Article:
Civil discourse

The two, who remain tenured professors, said Short "contributed to the erosion of civil discourse and democratic norms."
We can try to help people unlearn bigotry, but we can do only so much.
We are awash in a sea of profanity. But it's not just ugly words, it's ugly ideas, expressed in crude and even violent language
You can love the U.S. (as I do) and still hold it to a higher standard. We do this all the time with the people we love. We
Thanks to Donald Trump's choice of words in public and private and reports of those words in inter alia, The New York Times
Our country is better than this. We need to focus on what unites us, not on who yells the loudest. We need to support each other in times of need, because we all find ourselves in need at one point or another. And we must to work together to find answers to the difficult issues of our time.
Everyone likes to invoke our Founders so much lately, so I'm invoking Thomas Paine. Paine was a revolutionary, philosopher, political theorist, and activist. Much of what he wrote has particular relevance today in this toxic election season.
Over the last few years, the hyper polarization of American society has gotten a lot of media attention, particularly in the form of hand-wringing from journalists predicting the downfall of civility.
What I want is a political system where civil discourse and a mutual desire to improve and enhance the lives of all Americans are the ultimate goal. Not some throwback to the 1950's or the antebellum South that excluded so many of us from achieving the American Dream.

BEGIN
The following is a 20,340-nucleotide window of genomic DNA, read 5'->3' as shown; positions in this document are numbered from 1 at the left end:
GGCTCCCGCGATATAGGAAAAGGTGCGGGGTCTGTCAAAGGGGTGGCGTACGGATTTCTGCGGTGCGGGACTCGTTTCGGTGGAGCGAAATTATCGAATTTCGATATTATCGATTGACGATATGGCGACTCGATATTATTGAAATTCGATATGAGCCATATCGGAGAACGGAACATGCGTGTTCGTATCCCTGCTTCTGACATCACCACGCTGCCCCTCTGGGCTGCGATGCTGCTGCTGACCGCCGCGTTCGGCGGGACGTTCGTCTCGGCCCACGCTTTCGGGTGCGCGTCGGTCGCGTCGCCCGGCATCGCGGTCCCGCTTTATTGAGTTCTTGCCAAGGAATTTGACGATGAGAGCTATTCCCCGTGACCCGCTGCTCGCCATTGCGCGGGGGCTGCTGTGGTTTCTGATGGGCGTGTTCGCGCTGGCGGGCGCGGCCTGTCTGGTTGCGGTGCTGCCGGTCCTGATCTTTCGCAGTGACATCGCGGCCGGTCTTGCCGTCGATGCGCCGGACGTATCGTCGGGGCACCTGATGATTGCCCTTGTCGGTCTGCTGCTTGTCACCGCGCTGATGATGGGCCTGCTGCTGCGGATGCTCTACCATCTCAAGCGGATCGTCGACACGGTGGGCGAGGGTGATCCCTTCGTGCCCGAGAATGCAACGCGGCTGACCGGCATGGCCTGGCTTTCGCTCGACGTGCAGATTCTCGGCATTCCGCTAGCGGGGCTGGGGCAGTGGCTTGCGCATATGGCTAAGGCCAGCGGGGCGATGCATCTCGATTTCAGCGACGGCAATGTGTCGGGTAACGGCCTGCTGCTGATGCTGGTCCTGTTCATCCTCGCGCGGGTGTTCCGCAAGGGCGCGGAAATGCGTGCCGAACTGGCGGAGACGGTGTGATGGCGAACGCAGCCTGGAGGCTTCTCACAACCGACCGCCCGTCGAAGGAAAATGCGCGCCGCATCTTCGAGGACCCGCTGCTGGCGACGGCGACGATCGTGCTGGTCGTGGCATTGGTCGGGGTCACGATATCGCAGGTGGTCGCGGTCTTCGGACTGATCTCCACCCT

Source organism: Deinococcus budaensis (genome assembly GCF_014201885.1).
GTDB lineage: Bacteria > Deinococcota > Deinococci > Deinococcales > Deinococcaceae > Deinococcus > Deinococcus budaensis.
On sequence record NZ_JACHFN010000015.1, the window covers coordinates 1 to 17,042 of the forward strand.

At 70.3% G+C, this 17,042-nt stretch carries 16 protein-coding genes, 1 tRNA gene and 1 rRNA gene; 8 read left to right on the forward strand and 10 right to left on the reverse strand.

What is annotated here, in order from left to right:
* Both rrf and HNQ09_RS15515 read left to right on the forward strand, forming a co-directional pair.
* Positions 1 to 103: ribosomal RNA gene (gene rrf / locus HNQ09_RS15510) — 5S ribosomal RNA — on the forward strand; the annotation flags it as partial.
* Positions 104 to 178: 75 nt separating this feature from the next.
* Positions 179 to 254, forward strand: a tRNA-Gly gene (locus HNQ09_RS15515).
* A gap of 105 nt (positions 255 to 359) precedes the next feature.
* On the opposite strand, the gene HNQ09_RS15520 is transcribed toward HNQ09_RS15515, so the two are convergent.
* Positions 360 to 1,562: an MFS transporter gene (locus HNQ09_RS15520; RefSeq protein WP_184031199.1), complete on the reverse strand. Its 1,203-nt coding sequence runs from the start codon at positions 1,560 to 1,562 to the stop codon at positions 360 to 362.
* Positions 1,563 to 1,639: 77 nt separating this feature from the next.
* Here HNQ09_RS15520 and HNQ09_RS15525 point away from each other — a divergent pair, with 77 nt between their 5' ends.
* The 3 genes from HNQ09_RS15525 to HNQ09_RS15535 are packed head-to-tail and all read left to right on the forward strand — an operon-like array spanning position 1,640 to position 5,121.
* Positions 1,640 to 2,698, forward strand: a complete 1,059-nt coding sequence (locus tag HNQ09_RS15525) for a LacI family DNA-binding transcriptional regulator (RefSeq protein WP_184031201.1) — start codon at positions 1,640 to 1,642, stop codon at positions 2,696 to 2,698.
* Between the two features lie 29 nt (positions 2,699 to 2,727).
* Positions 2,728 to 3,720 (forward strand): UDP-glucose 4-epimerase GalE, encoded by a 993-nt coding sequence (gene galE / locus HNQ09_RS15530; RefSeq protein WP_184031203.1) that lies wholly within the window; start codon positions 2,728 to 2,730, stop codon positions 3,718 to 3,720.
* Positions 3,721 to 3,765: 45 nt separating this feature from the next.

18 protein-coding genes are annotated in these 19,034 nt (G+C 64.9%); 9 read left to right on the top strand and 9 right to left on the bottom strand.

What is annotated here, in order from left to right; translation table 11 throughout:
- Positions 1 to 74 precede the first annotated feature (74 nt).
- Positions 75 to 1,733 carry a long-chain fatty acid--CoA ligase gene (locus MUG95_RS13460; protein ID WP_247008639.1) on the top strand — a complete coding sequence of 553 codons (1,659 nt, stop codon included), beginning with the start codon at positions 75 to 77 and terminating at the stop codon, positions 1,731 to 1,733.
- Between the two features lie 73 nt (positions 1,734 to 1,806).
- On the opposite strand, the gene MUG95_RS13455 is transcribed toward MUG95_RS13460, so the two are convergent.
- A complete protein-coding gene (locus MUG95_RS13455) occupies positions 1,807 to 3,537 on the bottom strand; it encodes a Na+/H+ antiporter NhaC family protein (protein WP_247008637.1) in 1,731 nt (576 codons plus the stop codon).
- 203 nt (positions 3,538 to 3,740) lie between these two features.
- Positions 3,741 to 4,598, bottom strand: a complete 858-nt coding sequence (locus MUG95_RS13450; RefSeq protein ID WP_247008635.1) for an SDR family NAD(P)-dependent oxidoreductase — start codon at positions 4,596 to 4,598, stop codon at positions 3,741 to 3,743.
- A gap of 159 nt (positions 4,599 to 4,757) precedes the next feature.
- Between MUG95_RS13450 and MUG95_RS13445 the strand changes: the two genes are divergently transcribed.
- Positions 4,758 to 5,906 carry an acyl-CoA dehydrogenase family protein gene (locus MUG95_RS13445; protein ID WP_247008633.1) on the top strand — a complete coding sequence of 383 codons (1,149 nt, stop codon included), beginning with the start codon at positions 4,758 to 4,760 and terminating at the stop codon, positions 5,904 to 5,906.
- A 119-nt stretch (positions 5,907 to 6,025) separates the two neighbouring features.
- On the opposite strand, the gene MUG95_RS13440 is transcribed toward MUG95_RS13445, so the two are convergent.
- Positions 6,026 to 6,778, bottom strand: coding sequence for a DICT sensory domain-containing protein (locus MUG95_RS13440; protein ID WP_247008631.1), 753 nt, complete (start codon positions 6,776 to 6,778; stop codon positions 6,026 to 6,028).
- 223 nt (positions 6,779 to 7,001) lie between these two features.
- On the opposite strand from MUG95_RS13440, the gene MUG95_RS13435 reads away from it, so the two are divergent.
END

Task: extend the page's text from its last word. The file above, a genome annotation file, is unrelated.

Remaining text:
The point is simple: Elections are important. How can we debate the 2016 election in a way that recognizes that gravity? To me, improving our discourse means rising above "the impulse to do harm," which is something humans naturally feel after being slighted.
This is mostly a letter to my kids or grandkids. I don't have kids or grandkids, and am not married. So I don't know exactly to whom I'm writing yet.
Every conversation I am in about this year's presidential primary campaign regardless of the person's political affiliation quickly evolves into an expression of strong feeling and concern about what it reflects about the current state of our political dysfunction.
Freedom of speech is a very precious and increasingly fragile foundation of American democracy. And it is very worrying that the latest attacks - attacks that have been full frontal - are coming from people who are running for the highest office in the land.
Senate Majority Leader Mitch McConnell and others have thrown out a lot of supposed 'precedent' for not moving forward with a nomination in an election year with a lame duck president.
Two Somali-American imams, a woman in hijab, an African-American pastor, and two American women rabbis come to Jerusalem. Sound like the beginning of a joke? It was no joke.
However, great leaders are not robots. They are human beings whose hearts are attuned to where they are, who they are with, now. They are able to share their basic message in ways that are unique and fresh each time they speak.
Just last week, a large survey of citizens asserted loudly their dislike of the rampant incivility in our nation. NICD heard them - loud and clear. And I am deeply proud that several of our key programs, which are growing daily, are exactly the actions needed to turn the tide on incivility.
I will be honest. I really liked President Obama's State of the Union address. But then I really like Barack Obama and his belief in all of us. He has done more to benefit this country than anyone else, despite the meanness and spite that has continued to bubble under and above the surface.
We, as a nation and as individuals cannot afford to repeat the mistakes of the past -- and banning people from our country based solely on their religion would be a huge mistake.